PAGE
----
Pediatric Reflections: Reading to Children

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Children's Doctor

Reading aloud to the future

Danielle C. Nicholson, DO Danielle C. Nicholson, DO Primary care pediatricians are faced with the impossible every day, incorporating all aspects of a child’s health, development, and emotional well-being into a 15-minute visit. In the age of competing screen time, few pieces of anticipatory guidance are as crucial as counseling families on the benefits of reading aloud to their children.

In a groundbreaking study, doctors Betty Hart and Todd Risley identified a dramatic gap in language exposure between low-income and high-income families. Children living in lower-income families hear roughly a third fewer words than children living in higher-income families, leading to a 30-million-word gap by age 3. Recent studies have failed to reproduce Hart and Risley’s findings, leading experts to challenge the “word gap” concept in favor of a less stigmatizing and more universal approach to early childhood literacy.

Reading to young children has a lasting impact on school readiness and is associated with higher language proficiency at school entry. It exposes them to new vocabulary, complex syntax, and emotional paradigms they may not experience in everyday life. Furthermore, the parent-child interaction around books can serve as the building blocks for a nurturing relationship that is crucial for a child’s social-emotional development.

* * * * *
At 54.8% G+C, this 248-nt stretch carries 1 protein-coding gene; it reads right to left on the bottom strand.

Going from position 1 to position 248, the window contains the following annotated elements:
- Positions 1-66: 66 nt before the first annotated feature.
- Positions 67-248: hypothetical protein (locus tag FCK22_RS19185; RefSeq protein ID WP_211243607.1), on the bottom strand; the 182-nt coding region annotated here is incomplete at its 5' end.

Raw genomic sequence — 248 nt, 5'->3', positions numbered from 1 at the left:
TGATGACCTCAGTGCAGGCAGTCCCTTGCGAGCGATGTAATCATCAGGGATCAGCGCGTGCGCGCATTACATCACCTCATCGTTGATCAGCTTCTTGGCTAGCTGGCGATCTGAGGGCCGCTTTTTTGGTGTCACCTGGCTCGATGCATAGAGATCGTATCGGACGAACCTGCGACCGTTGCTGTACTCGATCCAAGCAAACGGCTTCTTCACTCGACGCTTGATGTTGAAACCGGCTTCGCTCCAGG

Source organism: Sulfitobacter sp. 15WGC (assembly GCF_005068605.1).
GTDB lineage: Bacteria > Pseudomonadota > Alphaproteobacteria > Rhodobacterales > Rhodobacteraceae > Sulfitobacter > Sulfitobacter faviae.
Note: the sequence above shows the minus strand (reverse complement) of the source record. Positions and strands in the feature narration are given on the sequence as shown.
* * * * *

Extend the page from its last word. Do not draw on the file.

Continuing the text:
Reading proficiency by the end of third grade is a predictor of eventual high school graduation and career success. In the 2016-2017 school year, two-thirds of Philadelphia’s fourth graders were unable to read at grade level. While the problem is magnified in disadvantaged families, according to the 2016-2017 National Survey of Children’s Health, only a little over 50% of higher income families read to their children on a daily basis. The problem transcends socioeconomic status.

In my own practice, the discussion around reading begins at the newborn visit. It goes something like: “Back to sleep, fevers are an emergency, and read to your baby!” The conversation is about to become easier. Through a partnership between Philadelphia’s Department of Health and Read by 4th, Mayor Jim Kenney recently announced a new initiative entitled “Baby Book Club.” Every infant born in Philadelphia will receive a new book before leaving the hospital.

I have yet to meet parents who do not love their children and want the absolute best for their future. Limited parental understanding of the benefits of reading aloud to children is at fault, not a lack of caring or good intentions. When pediatricians provide guidance on the benefits of reading to children, parents listen. It is our duty to educate all parents, regardless of socioeconomic status, on creating a literacy-rich environment to build cognitive, language, and social-emotional skills. This single piece of guidance may change the trajectory of a child’s life.

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